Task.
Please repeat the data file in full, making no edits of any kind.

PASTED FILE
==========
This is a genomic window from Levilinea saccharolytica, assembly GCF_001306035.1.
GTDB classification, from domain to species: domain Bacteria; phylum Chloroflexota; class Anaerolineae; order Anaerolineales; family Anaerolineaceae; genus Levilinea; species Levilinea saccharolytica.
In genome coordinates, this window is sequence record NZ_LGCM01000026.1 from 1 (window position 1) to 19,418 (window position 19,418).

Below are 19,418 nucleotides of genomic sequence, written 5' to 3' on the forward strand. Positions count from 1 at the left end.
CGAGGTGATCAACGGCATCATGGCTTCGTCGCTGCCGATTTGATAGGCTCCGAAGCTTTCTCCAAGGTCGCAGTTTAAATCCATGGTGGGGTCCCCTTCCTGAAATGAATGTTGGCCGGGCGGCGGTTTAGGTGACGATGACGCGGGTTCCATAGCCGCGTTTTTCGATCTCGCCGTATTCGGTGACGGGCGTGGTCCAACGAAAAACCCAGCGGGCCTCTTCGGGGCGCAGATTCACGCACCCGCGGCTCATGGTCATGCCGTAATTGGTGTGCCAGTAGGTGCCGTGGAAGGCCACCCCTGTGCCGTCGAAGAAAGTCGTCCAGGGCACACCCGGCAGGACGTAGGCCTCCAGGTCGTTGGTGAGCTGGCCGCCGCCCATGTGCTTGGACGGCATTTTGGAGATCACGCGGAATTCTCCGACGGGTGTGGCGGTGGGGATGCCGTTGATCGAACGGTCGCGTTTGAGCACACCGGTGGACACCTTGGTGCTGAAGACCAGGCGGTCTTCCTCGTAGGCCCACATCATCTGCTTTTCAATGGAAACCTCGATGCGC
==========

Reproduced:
This is a genomic window from Levilinea saccharolytica, assembly GCF_001306035.1.
GTDB classification, from domain to species: domain Bacteria; phylum Chloroflexota; class Anaerolineae; order Anaerolineales; family Anaerolineaceae; genus Levilinea; species Levilinea saccharolytica.
In genome coordinates, this window is sequence record NZ_LGCM01000026.1 from 1 (window position 1) to 19,418 (window position 19,418).

Below are 19,418 nucleotides of genomic sequence, written 5' to 3' on the forward strand. Positions count from 1 at the left end.
CGAGGTGATCAACGGCATCATGGCTTCGTCGCTGCCGATTTGATAGGCTCCGAAGCTTTCTCCAAGGTCGCAGTTTAAATCCATGGTGGGGTCCCCTTCCTGAAATGAATGTTGGCCGGGCGGCGGTTTAGGTGACGATGACGCGGGTTCCATAGCCGCGTTTTTCGATCTCGCCGTATTCGGTGACGGGCGTGGTCCAACGAAAAACCCAGCGGGCCTCTTCGGGGCGCAGATTCACGCACCCGCGGCTCATGGTCATGCCGTAATTGGTGTGCCAGTAGGTGCCGTGGAAGGCCACCCCTGTGCCGTCGAAGAAAGTCGTCCAGGGCACACCCGGCAGGACGTAGGCCTCCAGGTCGTTGGTGAGCTGGCCGCCGCCCATGTGCTTGGACGGCATTTTGGAGATCACGCGGAATTCTCCGACGGGTGTGGCGGTGGGGATGCCGTTGATCGAACGGTCGCGTTTGAGCACACCGGTGGACACCTTGGTGCTGAAGACCAGGCGGTCTTCCTCGTAGGCCCACATCATCTGCTTTTCAATGGAAACCTCGATGCGC